Food and water supplies in Mariupol are running dangerously low, a charity has warned, as its workers on the ground described "apocalyptic" scenes in the besieged Ukrainian city, with mass graves having to be dug for the deceased.
The International Committee of the Red Cross (ICRC) has described a rapidly deteriorating humanitarian situation in the encircled city of 430,000, with power and sanitation supplies in short supply.
Grocery stores and pharmacies were emptied of content days ago by people breaking into get supplies, according to a local official with the Red Cross.
Ukrainian authorities have said that repeated attempts to send in food and medicine and evacuate civilians have been thwarted by Russian shelling.
Listen to the latest analysis on the Ukraine crisis in ITV News' podcast:
The ICRC have announced that it is now scaling up its response to meet people's vast needs.
"Teams from the ICRC have been delivering medical supplies, food, water and hygiene material in Kyiv, Mariupol, Odessa, Donetsk, Luhansk, and many other places," Martin Schüepp, ICRC's regional director for Europe and Central Asia, said.
"But it's clear much more must be done to assist the skyrocketing number of people in need."
The comments come as the Deputy Prime Minister Iryna Vereshchuk confirmed that 1,300 people have been killed in the city, a strategic port on the Azov Sea.
Three people, including a little girl, were killed and at least 17 people, including women waiting to give birth, were hurt in an attack on a maternity hospital in Mariupol on Wednesday, which also left children buried under rubble, officials said.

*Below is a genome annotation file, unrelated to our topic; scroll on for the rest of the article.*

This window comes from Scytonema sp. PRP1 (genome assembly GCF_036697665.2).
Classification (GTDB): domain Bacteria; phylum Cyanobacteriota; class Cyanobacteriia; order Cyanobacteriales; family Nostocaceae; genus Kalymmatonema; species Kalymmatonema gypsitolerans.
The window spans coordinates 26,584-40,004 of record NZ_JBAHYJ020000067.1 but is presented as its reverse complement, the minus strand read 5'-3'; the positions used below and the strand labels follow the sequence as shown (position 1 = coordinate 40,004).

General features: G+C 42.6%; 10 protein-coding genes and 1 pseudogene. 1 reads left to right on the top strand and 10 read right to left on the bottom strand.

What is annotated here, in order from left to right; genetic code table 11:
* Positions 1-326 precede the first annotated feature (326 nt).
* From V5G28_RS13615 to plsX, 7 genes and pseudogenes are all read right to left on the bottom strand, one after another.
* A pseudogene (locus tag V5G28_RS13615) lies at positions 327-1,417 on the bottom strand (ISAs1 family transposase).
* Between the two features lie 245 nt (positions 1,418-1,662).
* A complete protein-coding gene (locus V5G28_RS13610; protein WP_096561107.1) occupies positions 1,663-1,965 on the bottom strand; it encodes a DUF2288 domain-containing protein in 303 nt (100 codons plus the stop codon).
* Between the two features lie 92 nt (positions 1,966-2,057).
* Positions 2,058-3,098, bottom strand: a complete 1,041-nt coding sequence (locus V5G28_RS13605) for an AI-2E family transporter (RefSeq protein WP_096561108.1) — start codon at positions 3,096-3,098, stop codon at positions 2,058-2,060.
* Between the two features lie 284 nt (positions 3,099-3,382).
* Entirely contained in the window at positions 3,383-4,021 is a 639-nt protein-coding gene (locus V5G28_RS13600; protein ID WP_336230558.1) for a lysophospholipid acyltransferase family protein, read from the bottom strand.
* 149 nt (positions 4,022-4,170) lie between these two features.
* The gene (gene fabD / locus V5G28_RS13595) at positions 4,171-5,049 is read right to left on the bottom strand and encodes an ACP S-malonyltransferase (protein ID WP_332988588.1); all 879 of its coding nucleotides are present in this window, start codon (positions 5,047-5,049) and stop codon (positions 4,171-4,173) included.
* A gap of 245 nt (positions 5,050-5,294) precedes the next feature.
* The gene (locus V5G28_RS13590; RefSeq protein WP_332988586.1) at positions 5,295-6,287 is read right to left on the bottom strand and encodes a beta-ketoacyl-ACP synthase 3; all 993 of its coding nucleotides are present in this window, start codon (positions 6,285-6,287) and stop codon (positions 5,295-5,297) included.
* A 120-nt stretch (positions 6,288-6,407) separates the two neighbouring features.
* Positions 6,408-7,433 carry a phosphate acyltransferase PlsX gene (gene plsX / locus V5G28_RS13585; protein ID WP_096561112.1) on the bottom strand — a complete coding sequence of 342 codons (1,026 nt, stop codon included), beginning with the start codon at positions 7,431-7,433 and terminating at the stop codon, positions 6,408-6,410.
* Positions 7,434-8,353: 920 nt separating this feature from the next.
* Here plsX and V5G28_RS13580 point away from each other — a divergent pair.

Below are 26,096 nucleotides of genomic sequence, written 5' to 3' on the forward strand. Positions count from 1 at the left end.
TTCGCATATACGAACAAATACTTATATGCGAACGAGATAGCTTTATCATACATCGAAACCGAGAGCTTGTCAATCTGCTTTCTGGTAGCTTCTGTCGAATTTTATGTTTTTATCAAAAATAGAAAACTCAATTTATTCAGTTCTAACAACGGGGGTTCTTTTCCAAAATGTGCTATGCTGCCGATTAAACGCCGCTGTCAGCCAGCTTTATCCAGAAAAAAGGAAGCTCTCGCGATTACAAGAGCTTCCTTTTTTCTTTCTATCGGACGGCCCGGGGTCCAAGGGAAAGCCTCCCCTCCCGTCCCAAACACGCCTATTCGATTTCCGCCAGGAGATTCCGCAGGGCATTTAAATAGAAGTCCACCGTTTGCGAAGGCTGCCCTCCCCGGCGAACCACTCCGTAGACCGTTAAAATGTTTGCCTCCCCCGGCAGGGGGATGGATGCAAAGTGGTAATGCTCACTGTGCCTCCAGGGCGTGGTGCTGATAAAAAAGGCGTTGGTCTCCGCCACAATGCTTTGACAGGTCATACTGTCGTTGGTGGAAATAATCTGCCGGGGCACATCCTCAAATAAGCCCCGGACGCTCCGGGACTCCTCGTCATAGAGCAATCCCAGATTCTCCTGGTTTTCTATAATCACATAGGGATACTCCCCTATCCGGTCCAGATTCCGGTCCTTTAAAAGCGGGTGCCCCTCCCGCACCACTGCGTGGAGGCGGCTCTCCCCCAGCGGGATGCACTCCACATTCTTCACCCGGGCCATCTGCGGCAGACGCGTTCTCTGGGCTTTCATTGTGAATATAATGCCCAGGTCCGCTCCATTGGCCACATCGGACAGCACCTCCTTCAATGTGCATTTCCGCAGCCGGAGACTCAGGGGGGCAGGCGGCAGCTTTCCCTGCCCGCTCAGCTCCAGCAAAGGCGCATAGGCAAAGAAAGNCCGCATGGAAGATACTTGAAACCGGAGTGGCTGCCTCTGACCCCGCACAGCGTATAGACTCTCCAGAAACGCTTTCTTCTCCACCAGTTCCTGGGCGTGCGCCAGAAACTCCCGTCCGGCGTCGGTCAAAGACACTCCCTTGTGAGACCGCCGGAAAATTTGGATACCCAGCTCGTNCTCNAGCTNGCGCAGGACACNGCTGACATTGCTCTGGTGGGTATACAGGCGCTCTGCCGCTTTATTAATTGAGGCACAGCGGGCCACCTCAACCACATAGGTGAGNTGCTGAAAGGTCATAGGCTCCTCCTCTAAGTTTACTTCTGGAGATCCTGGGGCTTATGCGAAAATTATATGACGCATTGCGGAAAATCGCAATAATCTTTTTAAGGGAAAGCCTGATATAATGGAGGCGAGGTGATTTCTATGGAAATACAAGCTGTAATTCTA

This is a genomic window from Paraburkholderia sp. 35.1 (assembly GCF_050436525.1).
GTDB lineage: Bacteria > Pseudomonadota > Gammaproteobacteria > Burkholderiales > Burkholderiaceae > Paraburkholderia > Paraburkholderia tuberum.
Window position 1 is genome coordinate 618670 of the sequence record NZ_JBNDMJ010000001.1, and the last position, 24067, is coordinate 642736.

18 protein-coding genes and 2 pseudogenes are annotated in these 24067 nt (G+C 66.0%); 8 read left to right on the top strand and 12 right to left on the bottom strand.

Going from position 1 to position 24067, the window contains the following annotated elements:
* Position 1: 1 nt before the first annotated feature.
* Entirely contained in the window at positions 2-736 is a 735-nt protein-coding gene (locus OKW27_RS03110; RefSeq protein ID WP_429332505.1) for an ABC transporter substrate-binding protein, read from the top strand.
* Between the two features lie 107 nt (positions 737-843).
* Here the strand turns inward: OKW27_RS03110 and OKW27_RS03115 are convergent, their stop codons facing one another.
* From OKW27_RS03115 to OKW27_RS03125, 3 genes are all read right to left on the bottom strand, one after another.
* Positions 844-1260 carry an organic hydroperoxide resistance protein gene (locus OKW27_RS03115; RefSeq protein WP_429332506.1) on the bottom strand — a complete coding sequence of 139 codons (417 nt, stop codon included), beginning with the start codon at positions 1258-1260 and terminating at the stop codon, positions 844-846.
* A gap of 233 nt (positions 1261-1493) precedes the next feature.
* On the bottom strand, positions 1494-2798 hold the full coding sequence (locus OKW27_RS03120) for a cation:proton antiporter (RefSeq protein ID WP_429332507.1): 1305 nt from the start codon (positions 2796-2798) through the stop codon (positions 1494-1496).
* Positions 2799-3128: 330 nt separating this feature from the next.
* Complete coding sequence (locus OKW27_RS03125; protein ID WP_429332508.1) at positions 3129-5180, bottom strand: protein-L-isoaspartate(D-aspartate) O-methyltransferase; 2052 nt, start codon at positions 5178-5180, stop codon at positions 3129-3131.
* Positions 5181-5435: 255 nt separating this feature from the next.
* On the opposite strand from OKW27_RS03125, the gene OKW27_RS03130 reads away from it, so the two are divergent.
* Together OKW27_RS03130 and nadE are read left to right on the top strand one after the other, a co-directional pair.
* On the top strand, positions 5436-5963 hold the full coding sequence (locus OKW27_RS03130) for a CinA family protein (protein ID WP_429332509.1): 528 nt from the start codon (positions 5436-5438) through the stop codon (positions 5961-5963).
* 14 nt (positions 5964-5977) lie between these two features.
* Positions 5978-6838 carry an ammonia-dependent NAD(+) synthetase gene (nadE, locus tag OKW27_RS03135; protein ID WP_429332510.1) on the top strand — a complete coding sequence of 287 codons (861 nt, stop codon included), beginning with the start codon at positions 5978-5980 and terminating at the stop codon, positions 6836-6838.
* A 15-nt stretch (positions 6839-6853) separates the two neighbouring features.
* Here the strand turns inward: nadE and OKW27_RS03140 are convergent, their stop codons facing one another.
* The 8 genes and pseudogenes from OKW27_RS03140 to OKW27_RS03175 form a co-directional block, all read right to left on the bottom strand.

Mariupol's Deputy Mayor Sergei Orlov said that Ukrainian officials are "absolutely sure" the hospital and maternity centres were Russian troops' targets, as he confirmed the "awful" number of casualties.
He said the death toll would have been much higher had most patients not been hiding out in bomb shelters, and believes the confirmed death toll in Mariupol is an underestimate.
Local police have counted 1,207 killed in the city - but these are just bodies on the street, Mr Orlov said. "But I think the numbers are much more - three or four times more," he added.
'We're absolutely sure that [the hospital] was their target... it is a war crime of the Russian army' - Mariupol's deputy mayor Sergei Orlov speaks to ITV News
The situation is so dire that local officials in Mariupol have been burying the dead in a mass grave, with city workers having dug a 25m-long trench at one of the city’s old cemeteries.
More than 70 bodies have been placed in the common grave since it was opened Tuesday.
About half of those buried were killed in the intense shelling of the city, a journalist from the Associated Press who visited the burial ground estimated.
Residents are staying in shelters as much as possible as temperatures dip below freezing in the night time.
Amid the desperate conditions, the ICRC said on Thursday that it has sent food, water and hygiene items to 4,000 people in shelters in Mariupol.
Meanwhile, surgical materials were sent to three main hospitals in the capital Kyiv, which on Tuesday saw a steady rain of shells and rockets falling in suburban areas.
More than two million people who have been forced to flee Ukraine are relying on other countries to provide refuge, with many seeking sanctuary in Poland, Hungary and Slovakia.